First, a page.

NEW Which? diesel emissions testing reveals that Renault and Jeep were among the biggest air polluters for NOx of the carmakers it tested, with huge variations across the industry.
Which? analysed 278 diesel cars from leading global car manufacturers between 2012 and 2016, testing average NOx emissions alongside official Euro 5 and more recent Euro 6 limits – which are set at 0.18g/km and 0.08g/km respectively.
The tests also found:
All 16 diesel Renault cars tested had NOx emissions that were up to four times higher for Euro 5 and nine times above Euro 6 limits – 0.73g/km and 0.72g/km respectively;
The six Nissan cars Which? tested with Euro 5 diesel engines – a brand that Renault partners with – had average NOx emissions of 0.8g/km;
Jeep also produced some of the highest emissions – the two Euro 5 cars tested managed to emit, on average, 1.735g/km of NOx, which is nine-and-a-half times the Euro 5 limit they met in official tests;
The 33 BMW and BMW-owned Mini cars Which? tested had some of the lowest NOx emissions for diesel cars. Averages for BMW were 0.41g/km from Euro 5 cars and 0.14g/km from Euro 6 cars;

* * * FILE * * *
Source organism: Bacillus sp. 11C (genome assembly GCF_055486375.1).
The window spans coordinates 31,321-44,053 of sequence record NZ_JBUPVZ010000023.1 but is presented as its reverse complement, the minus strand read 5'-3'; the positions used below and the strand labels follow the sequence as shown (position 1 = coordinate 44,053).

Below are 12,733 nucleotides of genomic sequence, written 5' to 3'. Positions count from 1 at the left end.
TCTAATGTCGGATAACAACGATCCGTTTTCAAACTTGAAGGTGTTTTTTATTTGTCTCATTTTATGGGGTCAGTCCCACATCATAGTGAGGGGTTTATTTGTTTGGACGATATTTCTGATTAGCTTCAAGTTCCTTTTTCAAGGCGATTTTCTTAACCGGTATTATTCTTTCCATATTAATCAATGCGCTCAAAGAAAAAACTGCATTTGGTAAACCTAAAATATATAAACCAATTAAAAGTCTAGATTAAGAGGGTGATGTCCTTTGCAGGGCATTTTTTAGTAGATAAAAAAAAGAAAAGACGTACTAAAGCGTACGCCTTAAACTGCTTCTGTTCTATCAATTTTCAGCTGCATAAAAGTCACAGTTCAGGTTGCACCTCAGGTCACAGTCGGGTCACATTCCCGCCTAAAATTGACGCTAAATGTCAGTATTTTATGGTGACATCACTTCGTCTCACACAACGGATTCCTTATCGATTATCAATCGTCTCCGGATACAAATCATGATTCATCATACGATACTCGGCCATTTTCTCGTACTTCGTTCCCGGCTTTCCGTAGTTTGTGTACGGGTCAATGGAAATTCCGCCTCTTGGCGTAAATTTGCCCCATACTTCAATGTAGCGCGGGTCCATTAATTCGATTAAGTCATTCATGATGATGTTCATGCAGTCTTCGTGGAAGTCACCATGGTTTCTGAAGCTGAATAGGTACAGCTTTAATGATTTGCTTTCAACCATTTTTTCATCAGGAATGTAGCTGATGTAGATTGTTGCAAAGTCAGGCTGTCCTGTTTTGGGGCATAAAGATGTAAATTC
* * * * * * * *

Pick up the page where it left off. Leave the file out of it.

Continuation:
Despite high emissions rates among some car manufacturers, modern diesel cars are, on balance, cleaner than ever. However, despite universal limits, diesel cars from some carmakers continue to pollute significantly more than other brands in Which? tests.
New official tests to access car performance are due to be introduced from September 2017.
Richard Headland, Which? magazine editor, said: ‘While our tests show that some car manufacturers are making progress on reducing the amount of toxic emissions from their models, many have a long way to go in cleaning up their act.
‘We hope that the improved official tests being brought in later this year will more clearly name and shame those manufacturers that are failing to meet their obligation to lower emissions.’
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